Another Edtech tool I use every single day in my classroom – does a Smartboard count?  It is on, and used every day.

Why?  The learners have access to course materials, videos, review activities; they can discuss concepts, create their own classroom glossary complete with pictures, and they can message me.  The calendar tool keeps them all apprised of upcoming events, assignments due, guest speakers, etc.  The learners feel a sense of ownership of the class when they are connected with an LMS.  They contribute.  They complete a task and receive feedback via email.  They can work through optional assignments on their own.  I can direct them to tasks that will help to work on their individual language challenges.

Day 9 – Biggest Accomplishments in Teaching

I started my students on a journal project last year.  In their journals, the learners were to answer a specific  STAR behavioural interview questions in a particular way.  They needed to use specific and concrete examples.  

Who says there is no place for story telling in an adult ESL class?  Whoever says that, well, they’re wrong.  Stop saying such nonsense.  You need to know how to tell a good story, with a clear introduction, details and conclusion (wait, did I just describe an essay?)

Anyhow, the activity was sometimes like pulling teeth.  It really required some thought, and skill in recording the experience on paper.  I advised the learners that it is much easier to recall these experiences at a job interview when you have previously written them down.  And not only that, it is easier to deliver a consistently well-told and well-planned response, without the hmms, and uhs, and round about thinking, not getting to the point, etc.

One day a learner came back to me, excited and flushed.  She had just had a panel interview, and they had asked her not one but two of the questions I had had her write about in class.  She nailed the interview and was super excited.  She had been interviewed previously, but felt it hadn’t gone well, and that she hadn’t been prepared.  I believe that entry level job has since led her elsewhere, and I am very proud of that fact.

Lesson learned:  you’re never too old to work on your story-telling skills.

Day 8 – What’s In Your Desk

Forgive the bullet points…

– a folder containing the last 3 years of agendas for staff meetings
– chopsticks left behind by colleague who had room last (can’t toss them)
– monopoly playing pieces minus the dog. Dog has been missing for months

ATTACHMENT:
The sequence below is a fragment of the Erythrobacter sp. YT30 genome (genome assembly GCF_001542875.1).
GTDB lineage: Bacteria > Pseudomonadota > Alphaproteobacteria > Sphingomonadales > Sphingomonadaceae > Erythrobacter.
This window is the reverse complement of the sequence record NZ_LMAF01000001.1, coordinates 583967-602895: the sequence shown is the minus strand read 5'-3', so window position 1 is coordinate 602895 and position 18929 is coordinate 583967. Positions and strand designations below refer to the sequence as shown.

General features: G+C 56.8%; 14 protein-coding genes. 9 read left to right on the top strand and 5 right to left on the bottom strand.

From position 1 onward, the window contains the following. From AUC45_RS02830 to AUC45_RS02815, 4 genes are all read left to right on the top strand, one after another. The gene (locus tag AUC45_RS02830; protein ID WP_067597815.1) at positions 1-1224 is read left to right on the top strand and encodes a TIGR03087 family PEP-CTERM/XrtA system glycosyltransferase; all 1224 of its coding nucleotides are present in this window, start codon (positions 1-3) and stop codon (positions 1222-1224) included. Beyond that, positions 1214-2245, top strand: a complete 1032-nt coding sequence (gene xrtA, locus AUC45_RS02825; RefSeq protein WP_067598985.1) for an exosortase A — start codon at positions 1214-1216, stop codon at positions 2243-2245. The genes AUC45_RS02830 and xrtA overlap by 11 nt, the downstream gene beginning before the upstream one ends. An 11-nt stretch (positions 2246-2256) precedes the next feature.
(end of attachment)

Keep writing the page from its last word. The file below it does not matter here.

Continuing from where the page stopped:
– each and every single thank you card from my adult learners from the past 5 years
– a small rock from Australia
– a service bell, slightly broken
– an assortment of writing tools, chalk, Smartboard pens, overheard projector remote, business cards from supply teachers, elasticity,
– blank thank you cards for guest speakers
– aha! Those rubrics I had been looking for

Day 6 & 7

Day 6

Explain: What does a good mentor “do”?

Day 7

Who was or is your most inspirational colleague, and why?


I’ve never had a mentor.  I will have to use my imagination on this one.  A good mentor would be someone with experience and passion in your field, and who has chosen to share his or her insights and expertise to the mentee. A good mentor is patient, and reliable.  He or she makes time to be a part of the mentee’s initial career take-off.  I think a good mentor would also be someone who has a genuine love and passion for teaching, and who wants to engender that spirit in newly trained teachers or instructors. I don’t think a mentor’s role is to tell the newbie what to do, more to listen, to ask questions, and to offer up their own experiences, leaving the newbie to take from the conversation what he or she will.

I think that the relationship can be reciprocal.  Newbies often  come into the profession with an eagerness and excitement that can fade away as the years pile up.  This excitement can be contagious and invigorating.  A good mentor should have a decent sense of humour; I often rely on my own as a defense against the cynicism and apathy that can occur in any field over time.  I’ve taken on newbies in my classroom who need the hours for their TESL O certification, so in a way, I guess I have been a mentor.  

Inspirational Colleague

Ah, this blog is known to some of them, so not sure I’d want to inflate anyone’s ego!    There are a number of incredibly talented, committed women that I work with, now, and have worked with in the past.  I say women, because so few have been men.  But there is one male teacher who stands out, and I was fortunate enough to be able to present a Teacher of the Year Award before he retired.

John was inspirational because of who he was.  Much of what I said above describing a good mentor also applies to him – wise, passionate, committed, dedicated, good sense of humour, willing to take the time with colleagues and students alike.  I actually have inherited his old classroom, so I feel privileged in this regard.